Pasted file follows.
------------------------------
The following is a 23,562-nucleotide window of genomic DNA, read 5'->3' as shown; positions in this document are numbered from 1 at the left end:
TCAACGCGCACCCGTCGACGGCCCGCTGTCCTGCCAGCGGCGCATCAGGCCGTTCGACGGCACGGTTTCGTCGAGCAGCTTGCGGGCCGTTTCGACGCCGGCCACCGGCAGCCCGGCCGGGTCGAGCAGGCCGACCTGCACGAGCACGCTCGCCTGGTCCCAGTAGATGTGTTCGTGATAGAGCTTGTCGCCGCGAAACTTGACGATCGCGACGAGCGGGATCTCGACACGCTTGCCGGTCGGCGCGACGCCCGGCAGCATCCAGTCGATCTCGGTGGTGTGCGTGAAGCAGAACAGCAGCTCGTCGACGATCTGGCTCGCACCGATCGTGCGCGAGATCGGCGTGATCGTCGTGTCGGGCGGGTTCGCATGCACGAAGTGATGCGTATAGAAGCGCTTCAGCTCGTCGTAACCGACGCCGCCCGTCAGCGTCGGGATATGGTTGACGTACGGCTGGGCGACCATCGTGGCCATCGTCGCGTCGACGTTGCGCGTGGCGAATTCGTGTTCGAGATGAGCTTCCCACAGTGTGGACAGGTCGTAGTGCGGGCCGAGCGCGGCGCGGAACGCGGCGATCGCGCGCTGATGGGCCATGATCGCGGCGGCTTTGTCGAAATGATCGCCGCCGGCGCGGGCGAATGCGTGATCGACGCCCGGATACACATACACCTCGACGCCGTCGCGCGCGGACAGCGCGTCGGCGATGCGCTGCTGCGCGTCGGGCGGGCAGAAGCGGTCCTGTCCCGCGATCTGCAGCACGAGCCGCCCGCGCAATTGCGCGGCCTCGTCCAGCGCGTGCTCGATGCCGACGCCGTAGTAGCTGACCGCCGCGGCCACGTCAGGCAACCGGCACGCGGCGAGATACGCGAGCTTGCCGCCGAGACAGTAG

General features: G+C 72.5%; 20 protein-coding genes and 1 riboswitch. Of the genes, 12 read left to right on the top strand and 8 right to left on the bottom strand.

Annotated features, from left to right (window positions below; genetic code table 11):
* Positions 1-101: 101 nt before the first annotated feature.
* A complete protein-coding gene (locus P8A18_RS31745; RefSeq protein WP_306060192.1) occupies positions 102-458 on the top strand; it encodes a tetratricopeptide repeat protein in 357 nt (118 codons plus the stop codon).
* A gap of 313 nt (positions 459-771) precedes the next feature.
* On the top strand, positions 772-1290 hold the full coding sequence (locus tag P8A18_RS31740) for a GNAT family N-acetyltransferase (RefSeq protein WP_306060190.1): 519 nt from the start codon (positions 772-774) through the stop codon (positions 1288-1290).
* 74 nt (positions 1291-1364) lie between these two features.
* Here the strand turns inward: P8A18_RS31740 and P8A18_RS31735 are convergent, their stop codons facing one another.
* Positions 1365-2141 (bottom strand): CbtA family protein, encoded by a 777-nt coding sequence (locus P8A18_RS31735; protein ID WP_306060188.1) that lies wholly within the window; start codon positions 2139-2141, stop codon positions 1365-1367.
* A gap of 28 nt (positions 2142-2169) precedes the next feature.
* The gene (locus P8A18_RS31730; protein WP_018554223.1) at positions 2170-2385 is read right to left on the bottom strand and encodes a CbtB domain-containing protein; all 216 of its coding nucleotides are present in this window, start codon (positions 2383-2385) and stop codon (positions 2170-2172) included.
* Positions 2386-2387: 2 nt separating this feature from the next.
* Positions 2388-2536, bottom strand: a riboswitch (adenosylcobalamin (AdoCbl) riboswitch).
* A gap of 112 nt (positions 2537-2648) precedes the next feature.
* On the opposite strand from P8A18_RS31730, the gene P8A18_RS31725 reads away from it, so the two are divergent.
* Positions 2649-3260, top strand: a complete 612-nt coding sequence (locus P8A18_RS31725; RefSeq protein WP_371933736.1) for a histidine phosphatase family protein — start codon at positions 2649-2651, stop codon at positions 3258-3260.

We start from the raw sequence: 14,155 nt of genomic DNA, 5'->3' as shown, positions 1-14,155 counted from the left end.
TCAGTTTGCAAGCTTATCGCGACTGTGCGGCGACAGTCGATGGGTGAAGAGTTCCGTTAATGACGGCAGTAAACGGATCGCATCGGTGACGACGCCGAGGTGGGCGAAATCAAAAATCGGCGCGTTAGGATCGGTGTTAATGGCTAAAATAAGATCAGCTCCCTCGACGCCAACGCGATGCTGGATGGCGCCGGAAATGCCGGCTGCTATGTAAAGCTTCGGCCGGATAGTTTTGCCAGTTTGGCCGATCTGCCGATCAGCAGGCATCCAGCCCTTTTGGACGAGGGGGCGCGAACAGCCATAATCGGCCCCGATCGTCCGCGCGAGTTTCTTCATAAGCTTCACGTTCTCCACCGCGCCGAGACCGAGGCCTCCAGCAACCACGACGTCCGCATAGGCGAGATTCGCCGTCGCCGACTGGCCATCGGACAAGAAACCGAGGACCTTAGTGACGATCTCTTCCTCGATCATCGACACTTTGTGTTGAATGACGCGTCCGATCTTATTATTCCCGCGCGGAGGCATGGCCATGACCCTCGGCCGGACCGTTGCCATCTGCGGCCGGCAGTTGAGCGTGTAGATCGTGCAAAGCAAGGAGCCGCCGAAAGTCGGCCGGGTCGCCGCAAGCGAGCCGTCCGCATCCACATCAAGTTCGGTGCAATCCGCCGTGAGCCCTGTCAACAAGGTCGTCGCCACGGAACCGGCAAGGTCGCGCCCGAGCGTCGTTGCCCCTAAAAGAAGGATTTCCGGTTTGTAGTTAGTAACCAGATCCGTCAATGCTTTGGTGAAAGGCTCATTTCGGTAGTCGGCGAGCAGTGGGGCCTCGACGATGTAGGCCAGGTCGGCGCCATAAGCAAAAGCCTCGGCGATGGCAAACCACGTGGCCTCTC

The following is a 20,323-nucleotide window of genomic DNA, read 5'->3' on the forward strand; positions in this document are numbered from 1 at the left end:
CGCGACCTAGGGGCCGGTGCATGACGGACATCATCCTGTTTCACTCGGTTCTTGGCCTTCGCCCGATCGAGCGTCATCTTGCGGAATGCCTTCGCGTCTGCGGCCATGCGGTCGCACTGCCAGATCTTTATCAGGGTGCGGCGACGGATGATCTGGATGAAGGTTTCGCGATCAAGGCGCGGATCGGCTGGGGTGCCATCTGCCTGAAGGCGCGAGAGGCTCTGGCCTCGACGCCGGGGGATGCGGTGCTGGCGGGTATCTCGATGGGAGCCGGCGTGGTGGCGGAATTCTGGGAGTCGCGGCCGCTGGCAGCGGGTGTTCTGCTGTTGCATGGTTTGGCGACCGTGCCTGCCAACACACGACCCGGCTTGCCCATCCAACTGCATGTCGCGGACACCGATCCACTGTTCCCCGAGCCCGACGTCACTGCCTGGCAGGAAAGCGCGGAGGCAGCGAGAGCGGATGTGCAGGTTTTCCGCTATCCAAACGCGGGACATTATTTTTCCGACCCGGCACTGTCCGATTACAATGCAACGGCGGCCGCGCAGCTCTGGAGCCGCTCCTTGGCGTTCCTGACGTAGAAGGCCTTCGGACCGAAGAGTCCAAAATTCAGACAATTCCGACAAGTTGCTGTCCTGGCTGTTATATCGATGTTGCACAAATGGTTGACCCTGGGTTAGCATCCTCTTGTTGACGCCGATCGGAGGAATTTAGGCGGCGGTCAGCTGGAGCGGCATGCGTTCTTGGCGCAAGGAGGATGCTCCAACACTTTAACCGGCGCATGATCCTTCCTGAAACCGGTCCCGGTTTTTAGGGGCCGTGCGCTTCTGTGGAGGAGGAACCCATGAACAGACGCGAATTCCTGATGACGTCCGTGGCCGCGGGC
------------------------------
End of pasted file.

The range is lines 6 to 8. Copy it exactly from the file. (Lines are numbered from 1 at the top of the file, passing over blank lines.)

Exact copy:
* A complete protein-coding gene (locus P8A18_RS31745; RefSeq protein WP_306060192.1) occupies positions 102-458 on the top strand; it encodes a tetratricopeptide repeat protein in 357 nt (118 codons plus the stop codon).
* A gap of 313 nt (positions 459-771) precedes the next feature.
* On the top strand, positions 772-1290 hold the full coding sequence (locus tag P8A18_RS31740) for a GNAT family N-acetyltransferase (RefSeq protein WP_306060190.1): 519 nt from the start codon (positions 772-774) through the stop codon (positions 1288-1290).